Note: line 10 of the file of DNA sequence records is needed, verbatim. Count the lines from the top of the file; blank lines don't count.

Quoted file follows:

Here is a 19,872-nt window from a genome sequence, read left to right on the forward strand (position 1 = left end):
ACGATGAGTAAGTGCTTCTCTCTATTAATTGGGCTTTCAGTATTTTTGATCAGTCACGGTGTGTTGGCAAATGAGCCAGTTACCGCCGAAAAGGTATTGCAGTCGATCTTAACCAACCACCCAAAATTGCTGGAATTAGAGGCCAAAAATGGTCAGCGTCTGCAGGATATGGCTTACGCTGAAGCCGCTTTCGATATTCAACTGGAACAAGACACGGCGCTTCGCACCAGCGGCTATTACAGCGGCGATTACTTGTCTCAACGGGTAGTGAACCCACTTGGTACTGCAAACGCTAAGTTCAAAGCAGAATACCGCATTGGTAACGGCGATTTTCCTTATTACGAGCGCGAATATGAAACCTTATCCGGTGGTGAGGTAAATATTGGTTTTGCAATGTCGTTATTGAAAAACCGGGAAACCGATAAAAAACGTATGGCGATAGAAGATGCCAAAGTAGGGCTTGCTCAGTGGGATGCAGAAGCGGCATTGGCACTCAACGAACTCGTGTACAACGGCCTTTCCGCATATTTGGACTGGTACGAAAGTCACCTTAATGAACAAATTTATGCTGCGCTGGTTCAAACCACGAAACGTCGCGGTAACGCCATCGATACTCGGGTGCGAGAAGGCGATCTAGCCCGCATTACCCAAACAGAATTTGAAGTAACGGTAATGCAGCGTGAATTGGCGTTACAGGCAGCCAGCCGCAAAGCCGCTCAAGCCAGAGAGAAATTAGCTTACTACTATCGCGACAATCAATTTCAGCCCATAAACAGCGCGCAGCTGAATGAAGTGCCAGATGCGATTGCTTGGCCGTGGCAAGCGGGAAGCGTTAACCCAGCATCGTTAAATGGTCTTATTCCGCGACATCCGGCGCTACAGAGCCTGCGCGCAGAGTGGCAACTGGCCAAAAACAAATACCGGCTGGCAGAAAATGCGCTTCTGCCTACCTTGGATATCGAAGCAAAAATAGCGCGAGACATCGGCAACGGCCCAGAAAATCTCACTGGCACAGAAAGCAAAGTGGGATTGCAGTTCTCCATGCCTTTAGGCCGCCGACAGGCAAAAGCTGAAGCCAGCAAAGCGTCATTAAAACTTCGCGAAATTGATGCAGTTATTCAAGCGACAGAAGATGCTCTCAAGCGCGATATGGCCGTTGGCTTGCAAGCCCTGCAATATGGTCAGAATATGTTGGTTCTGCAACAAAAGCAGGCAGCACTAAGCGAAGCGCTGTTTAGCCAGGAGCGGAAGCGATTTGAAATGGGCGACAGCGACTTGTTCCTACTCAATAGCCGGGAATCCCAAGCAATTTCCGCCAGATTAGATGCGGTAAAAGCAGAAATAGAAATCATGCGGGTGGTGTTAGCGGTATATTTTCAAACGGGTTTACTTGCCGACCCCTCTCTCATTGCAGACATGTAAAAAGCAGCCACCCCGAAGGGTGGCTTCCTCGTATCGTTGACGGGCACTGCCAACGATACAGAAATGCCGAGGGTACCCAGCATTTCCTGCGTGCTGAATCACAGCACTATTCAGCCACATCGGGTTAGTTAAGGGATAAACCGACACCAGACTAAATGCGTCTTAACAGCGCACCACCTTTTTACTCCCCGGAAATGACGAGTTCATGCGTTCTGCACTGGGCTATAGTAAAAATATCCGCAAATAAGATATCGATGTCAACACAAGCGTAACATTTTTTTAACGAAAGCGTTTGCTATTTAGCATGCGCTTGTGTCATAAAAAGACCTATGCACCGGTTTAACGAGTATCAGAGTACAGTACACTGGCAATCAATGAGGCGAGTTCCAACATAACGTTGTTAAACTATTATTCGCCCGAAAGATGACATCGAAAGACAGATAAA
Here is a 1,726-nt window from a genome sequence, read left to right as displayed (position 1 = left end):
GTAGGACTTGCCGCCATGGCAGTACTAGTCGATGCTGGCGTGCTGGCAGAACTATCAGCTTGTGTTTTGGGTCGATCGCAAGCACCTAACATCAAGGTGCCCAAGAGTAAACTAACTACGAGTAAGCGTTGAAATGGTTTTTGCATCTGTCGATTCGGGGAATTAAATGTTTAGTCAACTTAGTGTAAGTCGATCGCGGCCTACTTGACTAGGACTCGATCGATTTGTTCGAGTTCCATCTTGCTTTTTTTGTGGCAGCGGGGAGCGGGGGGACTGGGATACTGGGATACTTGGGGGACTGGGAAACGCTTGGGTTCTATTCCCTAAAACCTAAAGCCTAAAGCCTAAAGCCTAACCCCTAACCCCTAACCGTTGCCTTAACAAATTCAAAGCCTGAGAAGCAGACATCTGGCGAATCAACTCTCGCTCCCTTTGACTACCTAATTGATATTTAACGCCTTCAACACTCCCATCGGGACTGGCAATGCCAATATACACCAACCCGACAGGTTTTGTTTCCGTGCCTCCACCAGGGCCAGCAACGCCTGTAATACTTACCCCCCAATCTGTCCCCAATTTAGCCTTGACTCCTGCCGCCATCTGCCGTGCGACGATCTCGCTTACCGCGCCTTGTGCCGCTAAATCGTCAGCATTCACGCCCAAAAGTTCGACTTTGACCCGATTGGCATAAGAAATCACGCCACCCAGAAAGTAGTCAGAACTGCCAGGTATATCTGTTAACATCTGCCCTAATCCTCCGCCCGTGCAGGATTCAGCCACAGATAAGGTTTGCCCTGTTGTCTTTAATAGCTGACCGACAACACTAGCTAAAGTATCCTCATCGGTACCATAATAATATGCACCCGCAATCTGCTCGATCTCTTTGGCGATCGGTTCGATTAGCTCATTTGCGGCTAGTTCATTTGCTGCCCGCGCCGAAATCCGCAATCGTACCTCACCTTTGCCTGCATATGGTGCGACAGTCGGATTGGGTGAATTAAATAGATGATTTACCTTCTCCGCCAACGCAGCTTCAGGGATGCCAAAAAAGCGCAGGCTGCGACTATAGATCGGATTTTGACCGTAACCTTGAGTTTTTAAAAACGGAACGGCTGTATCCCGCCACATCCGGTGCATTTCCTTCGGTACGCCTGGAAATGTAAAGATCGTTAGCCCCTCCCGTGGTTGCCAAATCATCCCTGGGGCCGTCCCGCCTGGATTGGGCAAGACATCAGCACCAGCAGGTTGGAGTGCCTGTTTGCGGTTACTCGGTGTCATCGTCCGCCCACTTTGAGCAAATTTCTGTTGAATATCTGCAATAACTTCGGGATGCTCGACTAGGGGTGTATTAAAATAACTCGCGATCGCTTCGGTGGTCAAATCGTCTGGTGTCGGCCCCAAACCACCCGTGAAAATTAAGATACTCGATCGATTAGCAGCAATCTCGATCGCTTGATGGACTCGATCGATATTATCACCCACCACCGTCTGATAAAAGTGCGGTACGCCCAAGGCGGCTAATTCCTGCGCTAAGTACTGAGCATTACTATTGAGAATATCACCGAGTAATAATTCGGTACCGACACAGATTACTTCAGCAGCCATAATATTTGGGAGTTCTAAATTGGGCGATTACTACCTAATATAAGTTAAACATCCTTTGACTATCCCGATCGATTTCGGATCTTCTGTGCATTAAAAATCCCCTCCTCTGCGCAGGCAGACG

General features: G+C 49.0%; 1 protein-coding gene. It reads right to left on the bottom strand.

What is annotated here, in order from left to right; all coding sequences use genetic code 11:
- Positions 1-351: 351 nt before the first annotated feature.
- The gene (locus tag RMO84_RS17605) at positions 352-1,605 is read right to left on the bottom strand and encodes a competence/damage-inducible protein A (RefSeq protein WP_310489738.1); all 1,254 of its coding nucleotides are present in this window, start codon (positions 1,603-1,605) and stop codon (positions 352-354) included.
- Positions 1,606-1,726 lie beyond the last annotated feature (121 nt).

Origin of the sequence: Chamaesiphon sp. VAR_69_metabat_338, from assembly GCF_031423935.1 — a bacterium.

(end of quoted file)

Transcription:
Origin of the sequence: Chamaesiphon sp. VAR_69_metabat_338, from assembly GCF_031423935.1 — a bacterium.